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Travelling with Baby: How to make it easier

General advice that’s proved helpful has been to travel whilst they’re ready for a nap. That works in all situations I’ve found bar one : the train.

Aeroplane – take ear defenders and BF as you take off. Check out if the airport has a play area for kids for toddlers upwards. Take a carrier if you can. Book an aisle seat if you can for the extra room.

Train – still working this one out… but other than lots of toys, books and food, I have no other miracles to make this easier. You can prearranged assistance where someone will help you get your luggage on to a train.

Taxi – sit at the back to keep the little one entertained.
Car Journeys – map out where your going to stop, eat and rest – especially the latter every two hours. Give toys & books, prepare to have music or story CDs on the player for most of the journey. 

If you have any helpful tips don’t hesitate to share in the comments section x

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Breastfeeding – Ending Our Journey: Day 13

Officially I would say we are at the end of our bf journey. He barely asks for Boobie and if he does it’s not a demand for comfort. More of a fondness of a well thought of friend.

So now we have moved on to stage two of our plan… ending co sleeping. As I write this it’s 4.30am and he’s sleeping next to me seeking comfort now and again. We started three days ago… we’ll keep a note of that too.

Boobs still have a little milk in them, but nothing note worthy. No pain or discomfort now not that there was much any way.

Thank you for following our journey. We hope it helps you too if you’re contemplating starting yours.

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Staying Safe in Summer Sun

Looks like Summer is finally here Everyone!

Still we need to take care in the heat especially if like us you rarely see heat like this!

Did you know in the summer between 11am and 3pm, the sun is at its strongest? 

Babies, young children, pregnant ladies and the elderly can become very ill during very hot weather. Their health can be seriously affected by dehydration, heat exhaustion, heatstroke and sunburn.
Try these tips for keeping you and Baby healthy in the heat.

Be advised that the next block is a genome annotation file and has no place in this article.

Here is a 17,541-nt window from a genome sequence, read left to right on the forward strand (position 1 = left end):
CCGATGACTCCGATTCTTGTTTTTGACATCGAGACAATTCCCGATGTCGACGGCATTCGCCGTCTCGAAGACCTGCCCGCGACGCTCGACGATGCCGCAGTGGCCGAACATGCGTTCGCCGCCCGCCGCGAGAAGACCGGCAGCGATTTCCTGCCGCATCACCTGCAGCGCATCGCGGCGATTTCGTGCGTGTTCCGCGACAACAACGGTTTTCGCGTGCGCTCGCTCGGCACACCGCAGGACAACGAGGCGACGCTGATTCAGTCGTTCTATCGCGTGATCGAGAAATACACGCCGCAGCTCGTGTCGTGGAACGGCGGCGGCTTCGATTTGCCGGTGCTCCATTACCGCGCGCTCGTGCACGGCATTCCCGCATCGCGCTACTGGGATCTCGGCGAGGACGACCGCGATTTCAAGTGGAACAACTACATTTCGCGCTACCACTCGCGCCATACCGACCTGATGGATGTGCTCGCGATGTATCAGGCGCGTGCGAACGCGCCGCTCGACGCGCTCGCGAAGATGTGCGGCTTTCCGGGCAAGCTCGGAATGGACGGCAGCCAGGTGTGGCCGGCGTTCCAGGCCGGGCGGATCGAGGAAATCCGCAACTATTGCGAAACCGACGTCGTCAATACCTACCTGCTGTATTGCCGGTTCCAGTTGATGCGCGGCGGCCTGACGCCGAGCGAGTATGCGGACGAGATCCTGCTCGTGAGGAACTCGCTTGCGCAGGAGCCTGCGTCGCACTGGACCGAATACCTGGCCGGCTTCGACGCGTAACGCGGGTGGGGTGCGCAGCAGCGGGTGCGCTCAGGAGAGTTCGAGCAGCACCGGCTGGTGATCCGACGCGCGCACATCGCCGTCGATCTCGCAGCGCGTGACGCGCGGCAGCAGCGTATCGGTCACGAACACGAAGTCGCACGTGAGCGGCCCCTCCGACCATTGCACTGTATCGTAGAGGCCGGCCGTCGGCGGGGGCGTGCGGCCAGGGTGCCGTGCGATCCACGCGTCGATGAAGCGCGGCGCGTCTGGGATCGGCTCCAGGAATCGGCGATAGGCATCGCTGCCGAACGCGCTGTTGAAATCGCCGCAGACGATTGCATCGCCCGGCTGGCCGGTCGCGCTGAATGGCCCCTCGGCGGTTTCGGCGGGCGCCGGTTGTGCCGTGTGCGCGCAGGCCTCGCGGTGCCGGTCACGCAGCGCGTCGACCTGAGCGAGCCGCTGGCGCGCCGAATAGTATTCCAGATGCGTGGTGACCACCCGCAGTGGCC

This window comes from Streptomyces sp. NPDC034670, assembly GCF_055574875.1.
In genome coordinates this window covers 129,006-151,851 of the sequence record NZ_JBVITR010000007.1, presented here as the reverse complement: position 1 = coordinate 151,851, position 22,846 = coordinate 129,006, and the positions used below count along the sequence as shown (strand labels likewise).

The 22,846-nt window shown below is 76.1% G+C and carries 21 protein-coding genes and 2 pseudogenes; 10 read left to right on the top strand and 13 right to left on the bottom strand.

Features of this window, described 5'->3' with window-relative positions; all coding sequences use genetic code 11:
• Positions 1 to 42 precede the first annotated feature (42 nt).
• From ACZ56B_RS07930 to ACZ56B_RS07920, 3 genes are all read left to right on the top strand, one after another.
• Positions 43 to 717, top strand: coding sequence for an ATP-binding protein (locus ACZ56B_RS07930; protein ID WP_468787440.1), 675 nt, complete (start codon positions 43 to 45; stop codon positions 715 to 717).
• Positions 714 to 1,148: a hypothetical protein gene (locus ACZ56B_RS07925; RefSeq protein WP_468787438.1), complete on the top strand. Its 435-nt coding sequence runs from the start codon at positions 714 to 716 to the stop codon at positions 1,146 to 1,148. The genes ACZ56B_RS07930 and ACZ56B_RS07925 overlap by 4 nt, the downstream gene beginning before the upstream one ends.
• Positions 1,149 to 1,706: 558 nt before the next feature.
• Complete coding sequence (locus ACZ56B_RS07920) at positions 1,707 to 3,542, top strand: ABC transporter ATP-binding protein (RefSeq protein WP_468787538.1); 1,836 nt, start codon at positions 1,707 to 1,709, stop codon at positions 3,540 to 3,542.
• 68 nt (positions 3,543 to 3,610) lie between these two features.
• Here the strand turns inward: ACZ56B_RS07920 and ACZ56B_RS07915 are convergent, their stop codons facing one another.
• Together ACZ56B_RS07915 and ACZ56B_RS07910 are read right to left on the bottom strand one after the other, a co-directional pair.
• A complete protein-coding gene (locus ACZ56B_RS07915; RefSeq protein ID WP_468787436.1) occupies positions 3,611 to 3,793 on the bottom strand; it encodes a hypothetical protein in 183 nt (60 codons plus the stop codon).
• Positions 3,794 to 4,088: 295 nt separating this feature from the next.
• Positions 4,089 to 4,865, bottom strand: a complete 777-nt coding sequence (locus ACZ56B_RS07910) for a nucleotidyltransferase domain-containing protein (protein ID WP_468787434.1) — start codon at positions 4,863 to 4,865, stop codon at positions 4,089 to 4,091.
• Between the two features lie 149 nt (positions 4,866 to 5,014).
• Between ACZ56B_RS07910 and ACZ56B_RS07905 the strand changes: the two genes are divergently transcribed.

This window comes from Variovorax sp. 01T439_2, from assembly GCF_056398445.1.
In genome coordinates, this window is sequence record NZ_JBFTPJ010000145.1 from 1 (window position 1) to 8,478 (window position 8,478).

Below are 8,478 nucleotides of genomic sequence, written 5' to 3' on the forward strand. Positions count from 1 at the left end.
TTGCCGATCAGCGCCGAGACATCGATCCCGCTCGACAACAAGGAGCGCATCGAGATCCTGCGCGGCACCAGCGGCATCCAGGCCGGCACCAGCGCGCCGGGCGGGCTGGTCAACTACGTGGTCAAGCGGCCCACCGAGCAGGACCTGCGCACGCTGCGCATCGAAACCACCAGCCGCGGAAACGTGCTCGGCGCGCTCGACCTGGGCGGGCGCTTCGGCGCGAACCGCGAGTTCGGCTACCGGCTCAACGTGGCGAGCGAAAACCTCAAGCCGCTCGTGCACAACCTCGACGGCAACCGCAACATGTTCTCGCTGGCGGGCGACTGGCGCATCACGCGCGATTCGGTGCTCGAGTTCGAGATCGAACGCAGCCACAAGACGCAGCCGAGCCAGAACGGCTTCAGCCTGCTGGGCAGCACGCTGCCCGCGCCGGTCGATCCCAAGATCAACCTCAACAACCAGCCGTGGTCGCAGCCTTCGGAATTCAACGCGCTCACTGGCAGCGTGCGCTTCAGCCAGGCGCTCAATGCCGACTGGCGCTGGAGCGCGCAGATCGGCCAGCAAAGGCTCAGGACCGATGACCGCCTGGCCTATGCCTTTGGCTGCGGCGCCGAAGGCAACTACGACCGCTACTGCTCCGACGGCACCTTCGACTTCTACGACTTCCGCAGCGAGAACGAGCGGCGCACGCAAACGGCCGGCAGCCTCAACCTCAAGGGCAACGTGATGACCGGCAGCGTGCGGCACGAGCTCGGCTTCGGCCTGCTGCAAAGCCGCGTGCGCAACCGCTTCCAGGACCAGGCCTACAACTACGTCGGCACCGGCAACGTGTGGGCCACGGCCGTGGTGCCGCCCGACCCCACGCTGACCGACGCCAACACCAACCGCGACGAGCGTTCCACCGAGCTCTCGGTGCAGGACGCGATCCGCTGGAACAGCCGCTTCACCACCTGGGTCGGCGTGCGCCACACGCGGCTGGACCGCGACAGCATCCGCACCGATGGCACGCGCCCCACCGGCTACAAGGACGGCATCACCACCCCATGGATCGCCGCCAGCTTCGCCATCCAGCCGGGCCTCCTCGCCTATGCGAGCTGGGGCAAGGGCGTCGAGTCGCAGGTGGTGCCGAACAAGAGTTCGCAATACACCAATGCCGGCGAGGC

Try to keep your baby cool and protect them from the sun.

Babies less than six months old should be kept out of direct sunlight. Older infants should also be kept out of the sun as much as possible.

When out, attach a parasol or sunshade to your baby’s pushchair to keep them out of direct sunlight. But do not cover them or their car seats with a blanket or Muslin as these can trap the heat and cause your little ones to get ill.

Apply a sunscreen with a sun protection factor (SPF) of at least 15 to your baby’s skin every couple of hours. Apply the suncream regularly, particularly if your child is in and out of the sea or paddling pool. 

Pop on a sunhat with either a wide brim or a long flap at the back, to protect the neck from the sun.

Avoid dehydration by drinking plenty of fluids or having ice lollies. So make sure you carry water for yourself and everyone in the family. Plenty of fruit and salad will also help keep their fluid levels up.

Did you know, if you’re breastfeeding your baby, you don’t need to give them water as well as breast milk. Your breastmikk changes consistently to adapt to the needs of baby. But you should offer feeds more than usual.  

If you’re bottle feeding, as well as their usual milk feeds, you can give your baby cooled boiled water throughout the day. If your baby wakes at night, they’ll probably want milk. If they’ve had their usual milk feeds, try cooled boiled water as well. 

Playing in a paddling pool is a good way of keeping babies and children cool. Keep the pool in the shade.